Oil painting is still one of the most widely used techniques, offering many KAZoART artists the opportunity to express themselves in oil paintings on canvas, as original as they are varied, whether abstract or figurative. The history of this technique goes back a long way, yet the infinite possibilities offered by oil paintings on canvas are yet to be fully explored. Discover our outstanding selection of oil on canvas or knife oil paintings!
The beginning of oil painting is traditionally associated with Flemish artists. The Van Eyck brothers, Flemish primitives, are best known for their technical and artistic achievements: The Arnolfini Portrait (1434) is one of the first oil on canvas works in Europe. The paintings were often commissions, therefore portraits or famous scenes, where light, raised texture and detail are highlighted, like in Leonardo da Vinci's Mona Lisa (1503-1506) or Rembrandt's The Storm on the Sea of Galilee (1633).
From the 19th century onwards, artists began to leave the comfort of their studios and their works became increasingly inspired by nature. Paul Cézanne's The Hanged Man’s House, Auvers-sur-Oise (1873), Van Gogh's Sunflowers (1888) and Claude Monet's Water Lilies famously illustrate this change in mentality. Realism was considered less important than emotion, and colors became the main focus of many studies.
From the beginning of the 20th century, Vasily Kandinsky ushered in a modern shift towards abstraction through his Color Study, Squares with Concentric Circles (1913). The study of pure shapes and colors then became a recurring theme for many artists, including Kasimir Malevitch with Painterly Realism of a Football Player (1915), and Mark Rothko in 1953 with Color-Block n°61 (Rust and Blue).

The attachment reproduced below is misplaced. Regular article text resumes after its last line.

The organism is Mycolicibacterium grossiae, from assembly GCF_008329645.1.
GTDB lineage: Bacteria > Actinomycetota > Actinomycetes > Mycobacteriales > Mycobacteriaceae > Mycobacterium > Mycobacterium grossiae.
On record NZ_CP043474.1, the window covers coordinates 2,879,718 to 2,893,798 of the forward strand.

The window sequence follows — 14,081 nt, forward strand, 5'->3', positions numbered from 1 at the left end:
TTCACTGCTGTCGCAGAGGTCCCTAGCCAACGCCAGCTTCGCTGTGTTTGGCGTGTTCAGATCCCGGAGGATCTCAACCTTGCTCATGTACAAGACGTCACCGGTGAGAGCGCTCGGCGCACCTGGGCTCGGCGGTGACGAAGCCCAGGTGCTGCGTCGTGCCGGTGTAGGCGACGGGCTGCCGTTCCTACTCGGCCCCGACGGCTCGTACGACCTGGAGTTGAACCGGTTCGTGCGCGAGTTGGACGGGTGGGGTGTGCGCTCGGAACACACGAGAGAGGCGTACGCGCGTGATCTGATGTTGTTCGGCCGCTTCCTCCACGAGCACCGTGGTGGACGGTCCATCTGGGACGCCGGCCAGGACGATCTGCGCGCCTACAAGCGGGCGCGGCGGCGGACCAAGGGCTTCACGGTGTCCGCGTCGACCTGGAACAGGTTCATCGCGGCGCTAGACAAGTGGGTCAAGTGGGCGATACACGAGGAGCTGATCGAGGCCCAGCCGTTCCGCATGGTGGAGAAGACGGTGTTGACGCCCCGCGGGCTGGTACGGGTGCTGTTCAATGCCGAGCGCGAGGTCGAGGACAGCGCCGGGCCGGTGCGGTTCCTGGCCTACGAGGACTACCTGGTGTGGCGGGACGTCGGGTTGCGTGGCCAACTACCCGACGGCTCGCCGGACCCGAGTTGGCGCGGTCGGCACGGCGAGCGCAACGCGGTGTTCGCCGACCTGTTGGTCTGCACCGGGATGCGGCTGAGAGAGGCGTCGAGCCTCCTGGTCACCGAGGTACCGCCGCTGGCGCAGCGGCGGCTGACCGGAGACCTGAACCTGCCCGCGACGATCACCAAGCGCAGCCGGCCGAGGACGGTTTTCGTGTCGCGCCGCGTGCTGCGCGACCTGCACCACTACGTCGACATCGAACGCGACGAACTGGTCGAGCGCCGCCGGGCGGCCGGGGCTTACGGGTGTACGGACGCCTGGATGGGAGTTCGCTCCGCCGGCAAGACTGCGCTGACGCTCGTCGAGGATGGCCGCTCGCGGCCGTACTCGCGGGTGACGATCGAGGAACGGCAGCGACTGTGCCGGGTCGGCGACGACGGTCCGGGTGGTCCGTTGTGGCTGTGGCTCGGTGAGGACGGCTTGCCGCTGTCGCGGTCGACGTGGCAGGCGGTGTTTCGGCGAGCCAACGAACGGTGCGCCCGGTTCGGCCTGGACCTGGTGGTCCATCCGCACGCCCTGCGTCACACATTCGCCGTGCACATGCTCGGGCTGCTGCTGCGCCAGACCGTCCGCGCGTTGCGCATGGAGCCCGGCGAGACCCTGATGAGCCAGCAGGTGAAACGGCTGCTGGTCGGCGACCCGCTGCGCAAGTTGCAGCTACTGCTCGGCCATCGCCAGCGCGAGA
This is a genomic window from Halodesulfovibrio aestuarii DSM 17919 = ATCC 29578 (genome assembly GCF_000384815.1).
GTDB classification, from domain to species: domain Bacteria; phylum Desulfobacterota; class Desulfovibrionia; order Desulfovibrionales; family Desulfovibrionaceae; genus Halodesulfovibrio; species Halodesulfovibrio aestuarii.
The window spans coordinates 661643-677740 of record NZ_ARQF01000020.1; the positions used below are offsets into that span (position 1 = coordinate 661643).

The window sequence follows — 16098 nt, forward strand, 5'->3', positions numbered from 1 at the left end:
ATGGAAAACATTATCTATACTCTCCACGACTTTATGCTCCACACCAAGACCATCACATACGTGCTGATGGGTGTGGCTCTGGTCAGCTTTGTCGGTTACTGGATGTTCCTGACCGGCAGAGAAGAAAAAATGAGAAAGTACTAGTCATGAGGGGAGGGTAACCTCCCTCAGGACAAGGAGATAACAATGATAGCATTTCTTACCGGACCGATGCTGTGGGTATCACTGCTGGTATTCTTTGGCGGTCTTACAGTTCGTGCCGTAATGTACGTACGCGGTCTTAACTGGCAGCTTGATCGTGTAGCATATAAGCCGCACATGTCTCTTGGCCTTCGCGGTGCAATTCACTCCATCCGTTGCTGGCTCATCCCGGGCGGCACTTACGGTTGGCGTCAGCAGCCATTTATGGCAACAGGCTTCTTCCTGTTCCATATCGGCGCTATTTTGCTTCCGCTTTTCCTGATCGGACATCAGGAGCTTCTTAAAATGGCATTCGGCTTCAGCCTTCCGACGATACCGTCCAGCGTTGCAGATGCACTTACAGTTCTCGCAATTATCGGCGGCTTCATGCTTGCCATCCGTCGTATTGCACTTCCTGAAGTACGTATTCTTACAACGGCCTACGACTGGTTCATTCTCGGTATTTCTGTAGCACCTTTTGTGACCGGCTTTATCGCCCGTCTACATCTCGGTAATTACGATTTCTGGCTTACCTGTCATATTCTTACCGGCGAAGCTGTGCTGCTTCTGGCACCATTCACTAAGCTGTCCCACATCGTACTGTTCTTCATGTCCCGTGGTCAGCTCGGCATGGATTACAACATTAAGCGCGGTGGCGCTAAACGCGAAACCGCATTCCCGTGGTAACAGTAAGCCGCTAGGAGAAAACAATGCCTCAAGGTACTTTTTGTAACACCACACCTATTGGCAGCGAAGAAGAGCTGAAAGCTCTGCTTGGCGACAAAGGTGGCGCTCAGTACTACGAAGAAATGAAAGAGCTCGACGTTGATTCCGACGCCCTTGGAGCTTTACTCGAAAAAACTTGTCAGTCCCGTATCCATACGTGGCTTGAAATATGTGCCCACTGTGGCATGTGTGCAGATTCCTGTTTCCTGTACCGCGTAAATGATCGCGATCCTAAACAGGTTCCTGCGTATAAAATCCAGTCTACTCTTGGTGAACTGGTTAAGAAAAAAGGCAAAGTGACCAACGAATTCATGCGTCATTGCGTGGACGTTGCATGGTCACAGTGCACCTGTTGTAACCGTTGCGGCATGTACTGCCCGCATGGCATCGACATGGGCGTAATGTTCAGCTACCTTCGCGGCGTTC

During the Renaissance, artists prepared their own oil paints using natural pigments. Each artist had their own personal formulas, which were often complicated, meticulous and time-consuming. At this period, there were no drying additives (e. g. white lead), therefore, it took very long to dry works, painted on wooden boards, which were heavy, difficult to handle and of limited size. The arrival of oil painting was accompanied by that of the canvas medium: two major advances in art, giving way to oil paintings on canvas.
The 19th century saw the arrival of a technical revolution: the possibility to buy paint that had already been mixed and packaged in tubes. Impressionist artists immediately seized the opportunity to get out in nature, and the latter became a central subject in their works, with the new challenge of painting quickly in order to capture the moment.
Oil painting on canvas remains a widely used technique, as its slow drying time and the possibility of mixing pigments make it an infinite source of inspiration for many contemporary artists.
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